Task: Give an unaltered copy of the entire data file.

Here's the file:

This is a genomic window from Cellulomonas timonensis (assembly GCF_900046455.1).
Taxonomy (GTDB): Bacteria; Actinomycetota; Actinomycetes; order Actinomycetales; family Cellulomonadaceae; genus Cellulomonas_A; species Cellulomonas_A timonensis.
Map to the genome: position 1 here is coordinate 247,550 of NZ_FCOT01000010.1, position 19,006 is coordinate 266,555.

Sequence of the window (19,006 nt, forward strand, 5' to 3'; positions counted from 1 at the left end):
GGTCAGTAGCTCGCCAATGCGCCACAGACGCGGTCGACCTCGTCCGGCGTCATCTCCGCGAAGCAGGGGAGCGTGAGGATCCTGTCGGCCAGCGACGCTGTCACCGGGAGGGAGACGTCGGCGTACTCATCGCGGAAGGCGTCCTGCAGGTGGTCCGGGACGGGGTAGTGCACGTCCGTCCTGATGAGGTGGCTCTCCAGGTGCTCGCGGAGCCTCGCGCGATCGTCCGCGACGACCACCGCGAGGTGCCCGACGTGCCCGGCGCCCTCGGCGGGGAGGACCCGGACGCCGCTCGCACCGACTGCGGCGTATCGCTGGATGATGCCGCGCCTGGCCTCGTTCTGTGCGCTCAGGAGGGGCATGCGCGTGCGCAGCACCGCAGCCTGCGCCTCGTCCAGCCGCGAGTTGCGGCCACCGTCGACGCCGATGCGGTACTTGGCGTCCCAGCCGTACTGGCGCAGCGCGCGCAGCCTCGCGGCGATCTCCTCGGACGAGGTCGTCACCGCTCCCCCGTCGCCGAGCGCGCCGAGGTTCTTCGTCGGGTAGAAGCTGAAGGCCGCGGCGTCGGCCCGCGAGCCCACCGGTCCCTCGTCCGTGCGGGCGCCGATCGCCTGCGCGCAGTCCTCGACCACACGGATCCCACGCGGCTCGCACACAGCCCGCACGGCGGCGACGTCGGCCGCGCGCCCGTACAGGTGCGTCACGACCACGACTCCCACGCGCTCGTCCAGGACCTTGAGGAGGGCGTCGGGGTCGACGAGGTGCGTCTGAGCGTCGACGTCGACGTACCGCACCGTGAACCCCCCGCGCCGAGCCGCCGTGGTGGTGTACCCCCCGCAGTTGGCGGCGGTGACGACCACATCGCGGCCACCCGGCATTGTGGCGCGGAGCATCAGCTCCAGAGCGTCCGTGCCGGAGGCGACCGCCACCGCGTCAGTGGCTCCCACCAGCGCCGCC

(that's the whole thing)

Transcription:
This is a genomic window from Cellulomonas timonensis (assembly GCF_900046455.1).
Taxonomy (GTDB): Bacteria; Actinomycetota; Actinomycetes; order Actinomycetales; family Cellulomonadaceae; genus Cellulomonas_A; species Cellulomonas_A timonensis.
Map to the genome: position 1 here is coordinate 247,550 of NZ_FCOT01000010.1, position 19,006 is coordinate 266,555.

Sequence of the window (19,006 nt, forward strand, 5' to 3'; positions counted from 1 at the left end):
GGTCAGTAGCTCGCCAATGCGCCACAGACGCGGTCGACCTCGTCCGGCGTCATCTCCGCGAAGCAGGGGAGCGTGAGGATCCTGTCGGCCAGCGACGCTGTCACCGGGAGGGAGACGTCGGCGTACTCATCGCGGAAGGCGTCCTGCAGGTGGTCCGGGACGGGGTAGTGCACGTCCGTCCTGATGAGGTGGCTCTCCAGGTGCTCGCGGAGCCTCGCGCGATCGTCCGCGACGACCACCGCGAGGTGCCCGACGTGCCCGGCGCCCTCGGCGGGGAGGACCCGGACGCCGCTCGCACCGACTGCGGCGTATCGCTGGATGATGCCGCGCCTGGCCTCGTTCTGTGCGCTCAGGAGGGGCATGCGCGTGCGCAGCACCGCAGCCTGCGCCTCGTCCAGCCGCGAGTTGCGGCCACCGTCGACGCCGATGCGGTACTTGGCGTCCCAGCCGTACTGGCGCAGCGCGCGCAGCCTCGCGGCGATCTCCTCGGACGAGGTCGTCACCGCTCCCCCGTCGCCGAGCGCGCCGAGGTTCTTCGTCGGGTAGAAGCTGAAGGCCGCGGCGTCGGCCCGCGAGCCCACCGGTCCCTCGTCCGTGCGGGCGCCGATCGCCTGCGCGCAGTCCTCGACCACACGGATCCCACGCGGCTCGCACACAGCCCGCACGGCGGCGACGTCGGCCGCGCGCCCGTACAGGTGCGTCACGACCACGACTCCCACGCGCTCGTCCAGGACCTTGAGGAGGGCGTCGGGGTCGACGAGGTGCGTCTGAGCGTCGACGTCGACGTACCGCACCGTGAACCCCCCGCGCCGAGCCGCCGTGGTGGTGTACCCCCCGCAGTTGGCGGCGGTGACGACCACATCGCGGCCACCCGGCATTGTGGCGCGGAGCATCAGCTCCAGAGCGTCCGTGCCGGAGGCGACCGCCACCGCGTCAGTGGCTCCCACCAGCGCCGCC